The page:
If you’re not getting results, reevaluate your job-search strategy and make changes.
Every February 2nd, the town of Punxsutawney, Pennsylvania celebrates the holiday with early-morning festivities to watch their beloved groundhog, Punxsutawney Phil, emerge from his burrow. Legend has it that if Phil sees his shadow, he has predicted six more weeks of winter. However, the phrase “Groundhog Day” has come to mean much more. For many, it’s a time of self-reflection.
For instance, take the movie Groundhog Day. Bill Murray plays an arrogant TV reporter who is forced to cover the annual Groundhog Day event in Punxsutawny, only to find himself trapped in a time loop, repeating the same day over and over again. It’s not until Murray’s character starts evaluating his life and reexamining his priorities that he can finally move forward to a new day.
How many of you have felt like Bill Murray’s character? You wake up, search for jobs and apply, reach out to recruiters and hear nothing. Then you wake up and do the same thing all over again with the same results. I hear this from job seekers all the time. “I’m doing everything I’m supposed to and getting nowhere – what should I do?”
Below are five questions to ask yourself the next time your job search stalls.
Are your goals clear and realistic?
As my friend Dr. Woody says, you can’t simply say “I want a new job” and consider that to be your plan. An effective search begins with a clear set of realistic job goals that align your key skills and experience with your passions and long-term career objectives. Click on the following link for some exercises to help you clarify your job goals. Remember, if you want to relocate or change careers, this will affect your job-search strategy and how long it will take you to find that next job.
Is your resume ready for the digital world?
A research study conducted by Ladders found that you have 6 seconds to make the right impression. But before your resume reaches someone who understands your experience, it must first get past an electronic gatekeeper and a junior-level HR rep who conducts the initial screenings. Make sure your resume incorporates the key terms and requirements found in your targeted jobs, that it is tailored to play up your relevant skills and experience. Limit your resume to the last 10-15 years of experience to avoid age discrimination. Not sure if your resume is up to snuff? Ask a professional.
Have you Googled yourself lately?
In today’s mobile society, your personal brand must go beyond the physical resume and into the online world. Google your name (as it appears on your resume) and see what comes up. Make a list of every website where you have an account set up – including job boards – and decide if it should be used for professional or personal use. Update your professional accounts to align with your resume and job goals by highlighting your relevant skill sets, experience and affiliations. Edit your personal accounts by changing the name and increasing the security settings so they won’t be found.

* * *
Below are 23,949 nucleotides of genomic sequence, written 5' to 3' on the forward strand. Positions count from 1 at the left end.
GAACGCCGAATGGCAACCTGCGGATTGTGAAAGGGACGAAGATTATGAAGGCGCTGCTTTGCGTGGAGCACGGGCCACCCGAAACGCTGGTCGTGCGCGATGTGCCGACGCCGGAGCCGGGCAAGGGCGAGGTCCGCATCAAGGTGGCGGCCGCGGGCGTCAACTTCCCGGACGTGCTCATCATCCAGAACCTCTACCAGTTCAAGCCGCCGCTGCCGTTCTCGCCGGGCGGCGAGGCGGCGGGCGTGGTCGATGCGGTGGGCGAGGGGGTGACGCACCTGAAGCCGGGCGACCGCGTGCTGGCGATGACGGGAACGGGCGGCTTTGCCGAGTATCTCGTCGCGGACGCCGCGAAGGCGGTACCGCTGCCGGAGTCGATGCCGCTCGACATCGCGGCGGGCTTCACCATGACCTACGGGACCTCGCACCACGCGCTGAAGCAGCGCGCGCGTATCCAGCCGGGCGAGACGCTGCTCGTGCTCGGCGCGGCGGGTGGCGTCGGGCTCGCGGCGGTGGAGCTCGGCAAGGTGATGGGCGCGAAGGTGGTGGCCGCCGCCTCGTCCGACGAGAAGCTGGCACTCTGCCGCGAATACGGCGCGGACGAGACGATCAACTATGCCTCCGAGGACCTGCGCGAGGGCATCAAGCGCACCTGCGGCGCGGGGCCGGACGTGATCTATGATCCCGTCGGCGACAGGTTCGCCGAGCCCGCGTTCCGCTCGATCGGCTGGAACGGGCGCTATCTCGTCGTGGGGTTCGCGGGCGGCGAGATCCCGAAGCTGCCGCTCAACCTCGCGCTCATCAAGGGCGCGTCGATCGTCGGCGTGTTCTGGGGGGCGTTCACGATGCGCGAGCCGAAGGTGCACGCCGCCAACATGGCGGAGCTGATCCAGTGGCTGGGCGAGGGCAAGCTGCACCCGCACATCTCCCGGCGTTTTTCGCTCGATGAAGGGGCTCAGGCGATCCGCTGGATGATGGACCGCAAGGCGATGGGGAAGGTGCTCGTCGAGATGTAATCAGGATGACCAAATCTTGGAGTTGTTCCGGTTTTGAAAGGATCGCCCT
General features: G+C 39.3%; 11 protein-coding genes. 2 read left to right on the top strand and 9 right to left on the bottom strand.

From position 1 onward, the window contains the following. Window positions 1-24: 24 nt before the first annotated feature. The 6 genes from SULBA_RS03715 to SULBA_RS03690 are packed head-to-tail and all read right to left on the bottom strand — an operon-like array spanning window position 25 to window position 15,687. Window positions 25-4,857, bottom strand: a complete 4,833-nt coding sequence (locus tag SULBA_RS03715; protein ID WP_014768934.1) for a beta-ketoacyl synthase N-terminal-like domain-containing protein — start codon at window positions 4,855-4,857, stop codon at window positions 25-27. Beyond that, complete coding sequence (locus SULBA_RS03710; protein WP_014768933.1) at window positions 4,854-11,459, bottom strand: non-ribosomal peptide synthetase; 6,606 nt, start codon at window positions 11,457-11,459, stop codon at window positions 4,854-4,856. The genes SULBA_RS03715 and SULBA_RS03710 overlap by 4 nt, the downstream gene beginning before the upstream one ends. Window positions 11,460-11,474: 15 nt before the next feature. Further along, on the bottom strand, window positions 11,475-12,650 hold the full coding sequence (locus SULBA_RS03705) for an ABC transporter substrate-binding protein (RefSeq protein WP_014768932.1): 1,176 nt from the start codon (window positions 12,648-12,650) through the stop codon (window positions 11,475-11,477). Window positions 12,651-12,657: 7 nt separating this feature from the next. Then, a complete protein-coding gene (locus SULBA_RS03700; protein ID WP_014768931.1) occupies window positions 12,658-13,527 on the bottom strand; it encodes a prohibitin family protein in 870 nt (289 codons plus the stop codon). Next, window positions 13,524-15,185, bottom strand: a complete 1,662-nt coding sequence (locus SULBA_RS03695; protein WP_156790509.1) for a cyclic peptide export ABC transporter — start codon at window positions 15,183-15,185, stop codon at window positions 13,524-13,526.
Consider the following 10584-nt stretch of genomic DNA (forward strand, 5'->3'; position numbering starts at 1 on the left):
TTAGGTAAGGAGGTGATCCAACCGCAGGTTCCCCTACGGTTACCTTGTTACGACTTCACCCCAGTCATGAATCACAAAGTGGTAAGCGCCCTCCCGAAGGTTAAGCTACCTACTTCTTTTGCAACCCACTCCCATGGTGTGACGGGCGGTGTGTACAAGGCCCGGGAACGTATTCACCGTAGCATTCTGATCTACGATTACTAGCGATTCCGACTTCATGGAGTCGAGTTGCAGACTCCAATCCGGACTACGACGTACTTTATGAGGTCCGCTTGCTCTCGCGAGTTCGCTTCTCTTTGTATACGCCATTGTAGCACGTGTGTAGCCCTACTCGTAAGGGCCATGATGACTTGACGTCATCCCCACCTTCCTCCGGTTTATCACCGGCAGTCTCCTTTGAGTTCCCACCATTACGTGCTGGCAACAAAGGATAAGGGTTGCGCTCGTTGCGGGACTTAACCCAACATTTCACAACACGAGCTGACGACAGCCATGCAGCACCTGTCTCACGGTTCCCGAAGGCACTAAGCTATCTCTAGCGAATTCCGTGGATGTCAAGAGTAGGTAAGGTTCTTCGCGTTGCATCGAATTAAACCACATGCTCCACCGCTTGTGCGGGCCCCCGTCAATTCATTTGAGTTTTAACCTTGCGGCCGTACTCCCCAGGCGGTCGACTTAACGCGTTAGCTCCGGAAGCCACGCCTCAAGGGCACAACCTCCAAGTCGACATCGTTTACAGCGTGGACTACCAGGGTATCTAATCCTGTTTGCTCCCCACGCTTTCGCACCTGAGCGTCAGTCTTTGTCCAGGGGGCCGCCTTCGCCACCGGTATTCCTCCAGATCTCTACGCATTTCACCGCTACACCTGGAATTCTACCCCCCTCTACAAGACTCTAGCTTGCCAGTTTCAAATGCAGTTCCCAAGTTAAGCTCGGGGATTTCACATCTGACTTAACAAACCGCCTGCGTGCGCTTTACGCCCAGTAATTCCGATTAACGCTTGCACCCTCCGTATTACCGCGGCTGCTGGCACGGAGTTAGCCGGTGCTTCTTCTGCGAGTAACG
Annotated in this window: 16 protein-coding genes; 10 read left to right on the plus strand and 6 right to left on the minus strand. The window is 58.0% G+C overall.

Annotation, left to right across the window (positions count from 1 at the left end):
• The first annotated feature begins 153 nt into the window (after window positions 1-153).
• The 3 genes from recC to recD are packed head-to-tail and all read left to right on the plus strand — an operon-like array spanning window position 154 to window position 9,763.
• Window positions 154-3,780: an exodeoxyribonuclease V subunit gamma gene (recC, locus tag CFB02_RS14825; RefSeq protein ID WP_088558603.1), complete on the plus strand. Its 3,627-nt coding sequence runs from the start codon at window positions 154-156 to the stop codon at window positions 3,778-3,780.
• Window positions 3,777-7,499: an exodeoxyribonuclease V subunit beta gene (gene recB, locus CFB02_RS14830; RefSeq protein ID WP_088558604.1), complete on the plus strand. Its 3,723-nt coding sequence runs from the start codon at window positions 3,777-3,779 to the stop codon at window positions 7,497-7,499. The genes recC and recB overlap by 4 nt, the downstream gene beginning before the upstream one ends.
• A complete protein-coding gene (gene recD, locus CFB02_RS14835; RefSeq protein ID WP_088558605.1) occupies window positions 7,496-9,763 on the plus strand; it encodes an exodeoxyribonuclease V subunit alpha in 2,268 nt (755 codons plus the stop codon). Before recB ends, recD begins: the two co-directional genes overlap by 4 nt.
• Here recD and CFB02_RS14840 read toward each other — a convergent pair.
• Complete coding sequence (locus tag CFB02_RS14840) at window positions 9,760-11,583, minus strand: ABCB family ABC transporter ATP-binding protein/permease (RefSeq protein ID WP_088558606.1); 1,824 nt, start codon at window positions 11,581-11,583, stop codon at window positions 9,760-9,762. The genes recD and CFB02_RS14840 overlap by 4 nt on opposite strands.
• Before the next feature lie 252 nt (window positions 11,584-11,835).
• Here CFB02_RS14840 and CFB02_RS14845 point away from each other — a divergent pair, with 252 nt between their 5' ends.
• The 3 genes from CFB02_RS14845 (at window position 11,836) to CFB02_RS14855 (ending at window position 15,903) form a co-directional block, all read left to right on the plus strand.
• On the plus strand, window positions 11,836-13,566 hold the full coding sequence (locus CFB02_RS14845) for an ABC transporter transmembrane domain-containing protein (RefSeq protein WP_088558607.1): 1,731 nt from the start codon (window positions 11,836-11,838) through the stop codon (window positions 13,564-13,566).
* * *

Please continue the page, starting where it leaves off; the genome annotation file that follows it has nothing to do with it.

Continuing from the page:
Are you applying to the right jobs?
Job descriptions are often a hiring manager’s wish list for the dream candidate. While the employer probably doesn’t expect you to have every single qualification, they do expect you to meet all the core “must-have” requirements. Only apply to jobs where you possess these must-haves. Also, make sure you choose jobs that align with your goals – applying to jobs outside of your goals will dilute your personal brand and confuse employers. Clearly spell out your qualifications in your application so that someone outside your industry could quickly glance at it and understand why you’d be a good fit.
How often do you network?
Whether you love it or loathe it, networking is an important part of the job-search process. Not only is it a great source of the jobs you won’t find published online, networking also helps you identify connections in your target companies and gets your application past the gatekeepers. Dedicate a portion of each week to networking, such as joining new associations, conducting informational interviews, attending industry-specific events, or catching up with valuable contacts. Remember, the goal is to increase the size of your network and identify new people that can help move your search forward. Not making progress? Try something new, such as embracing a different social media channel.
If you’re having trouble answering these questions, chances are you’re not documenting enough of your job-search activities. By taking time to track and evaluate your job-search efforts, you’ll be in better shape to pinpoint when your routine changes for the better or worse, and what you can do to take it to the next level. Remember, if your current strategy isn’t working, it’s time to change things up.
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